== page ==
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Nurses should not have let man drive

BEN HEATHER
Last updated 08:24 09/04/2014

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A man left brain-damaged by a car crash after he was pumped full of drugs was failed by the nurses who let him drive, an investigation has found.

Nelson Marlborough District Health Board found multiple failings in the care of Kerry Anthony, 62, last November.

Anthony passed out and crashed his car after being discharged from Wairau Hospital in Blenheim at 10.40pm. He sustained a broken back and neck, broken ribs and head injuries.

He stills suffers from short-term memory loss, anxiety, depression and restricted movement.

The three-page DHB report sent to Anthony and wife Jackie four months later shows he was first treated by the wrong nurse.

That nurse also incorrectly dispensed medication from the emergency department, giving Anthony morphine, codeine and other painkillers.

When he was discharged, no proper consideration was given to the dangers of allowing a drugged man, with one arm immobilised, to drive off into night, the report said.

Staff did not consider whether Anthony could instead be driven home or remain at the hospital.

In subsequent interviews, staff explained that they let him drive home because he appeared "mobile, independent and comfortable", and his car was automatic.

"The significance of his prior treatment with opiates, his immobility, the potential distance to travel home, and the time of day were not fully synthesised in the clinical decision-making process, and did not protect [Anthony]."

But Jackie Anthony said the report was still "a cop-out" and did not take full responsibility for the massive effect the crash had had on their lives.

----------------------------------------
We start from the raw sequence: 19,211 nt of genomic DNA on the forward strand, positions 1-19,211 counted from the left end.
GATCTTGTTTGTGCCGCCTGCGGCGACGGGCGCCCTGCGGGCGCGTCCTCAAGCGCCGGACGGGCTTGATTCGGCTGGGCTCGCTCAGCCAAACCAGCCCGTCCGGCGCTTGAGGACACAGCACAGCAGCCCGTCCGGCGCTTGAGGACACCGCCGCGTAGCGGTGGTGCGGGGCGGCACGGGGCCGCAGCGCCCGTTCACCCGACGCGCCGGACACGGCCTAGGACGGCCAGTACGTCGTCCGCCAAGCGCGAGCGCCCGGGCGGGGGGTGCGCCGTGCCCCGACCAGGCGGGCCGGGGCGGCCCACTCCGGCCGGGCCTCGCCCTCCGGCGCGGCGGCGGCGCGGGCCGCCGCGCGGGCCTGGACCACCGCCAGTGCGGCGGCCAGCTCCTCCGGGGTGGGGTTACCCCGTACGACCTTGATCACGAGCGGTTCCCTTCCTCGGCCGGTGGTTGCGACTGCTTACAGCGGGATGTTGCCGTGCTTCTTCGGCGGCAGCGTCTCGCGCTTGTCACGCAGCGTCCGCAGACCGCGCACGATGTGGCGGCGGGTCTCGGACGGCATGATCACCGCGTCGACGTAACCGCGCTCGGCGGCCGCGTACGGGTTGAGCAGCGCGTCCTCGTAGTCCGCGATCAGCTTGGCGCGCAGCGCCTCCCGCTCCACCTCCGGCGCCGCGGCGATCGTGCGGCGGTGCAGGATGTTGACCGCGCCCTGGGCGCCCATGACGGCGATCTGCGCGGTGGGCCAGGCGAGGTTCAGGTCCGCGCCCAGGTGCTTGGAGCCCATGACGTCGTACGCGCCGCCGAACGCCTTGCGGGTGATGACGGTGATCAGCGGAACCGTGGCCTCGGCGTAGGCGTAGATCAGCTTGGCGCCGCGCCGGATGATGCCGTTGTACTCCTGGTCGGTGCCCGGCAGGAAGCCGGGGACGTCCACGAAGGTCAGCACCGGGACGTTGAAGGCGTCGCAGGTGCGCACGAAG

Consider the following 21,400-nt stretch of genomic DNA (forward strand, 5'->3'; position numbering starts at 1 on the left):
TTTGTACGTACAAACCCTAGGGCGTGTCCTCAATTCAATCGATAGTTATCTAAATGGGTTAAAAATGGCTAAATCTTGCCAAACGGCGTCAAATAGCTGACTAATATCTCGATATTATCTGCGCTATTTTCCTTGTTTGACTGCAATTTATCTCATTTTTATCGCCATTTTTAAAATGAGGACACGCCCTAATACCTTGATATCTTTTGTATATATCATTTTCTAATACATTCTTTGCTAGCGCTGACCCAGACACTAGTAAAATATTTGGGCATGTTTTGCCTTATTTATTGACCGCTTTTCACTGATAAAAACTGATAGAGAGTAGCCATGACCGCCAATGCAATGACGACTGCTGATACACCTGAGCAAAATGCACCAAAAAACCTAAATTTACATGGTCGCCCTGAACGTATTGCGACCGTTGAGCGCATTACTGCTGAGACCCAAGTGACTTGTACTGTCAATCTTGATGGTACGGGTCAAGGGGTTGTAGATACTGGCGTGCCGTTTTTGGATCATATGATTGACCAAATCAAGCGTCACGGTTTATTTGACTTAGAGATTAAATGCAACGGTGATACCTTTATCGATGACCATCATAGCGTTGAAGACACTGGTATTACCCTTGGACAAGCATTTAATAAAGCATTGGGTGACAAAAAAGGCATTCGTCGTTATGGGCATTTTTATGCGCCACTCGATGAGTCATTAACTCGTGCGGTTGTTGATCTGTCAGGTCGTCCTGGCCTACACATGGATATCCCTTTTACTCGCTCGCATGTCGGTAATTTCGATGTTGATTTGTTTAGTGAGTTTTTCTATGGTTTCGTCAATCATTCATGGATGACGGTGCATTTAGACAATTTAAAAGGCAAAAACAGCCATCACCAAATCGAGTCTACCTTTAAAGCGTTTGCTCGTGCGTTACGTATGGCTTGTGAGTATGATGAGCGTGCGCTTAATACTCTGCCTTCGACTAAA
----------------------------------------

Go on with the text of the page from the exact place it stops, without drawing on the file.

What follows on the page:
She said three medical staff were involved in her husband's care but none were named and, as far as she was aware, only one had been disciplined. "They are just running for cover."

The couple used to run a bed and breakfast from their home in the Marlborough Sounds before moving to Australia's Sunshine Coast for a lifestyle change.

In November, Anthony returned to New Zealand to get his house ready for sale. A ladder collapsed under him and he fell four metres on to a clay floor, knocking himself out.

After coming to and resting, he drove about 70 kilometres to Wairau Hospital, where his injuries were treated, before he was drugged and discharged.

On the way home, he passed out and crashed into a bridge. He subsequently spent three days in an induced coma and two weeks in the neurological ward at Wellington Hospital before being flown to Brisbane Hospital.

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Because the couple live in Australia, they cannot obtain continuing ACC cover. Jackie Anthony said that, with neither of them working, and having trouble selling the house, they were struggling to survive on their retirement savings.

Without recourse to ACC, she said she would seek compensation from the DHB. "They almost killed Kerry and created a huge financial burden and stress."

DHB associate chief medical officer David Bond has previously apologised to the couple. "No amount of apology will turn the clock back.

"However, our investigation has led to a number of recommendations that will strengthen our safe-discharge practices."

The DHB declined to comment yesterday on questions regarding compensation and staff discipline.

- The Dominion Post

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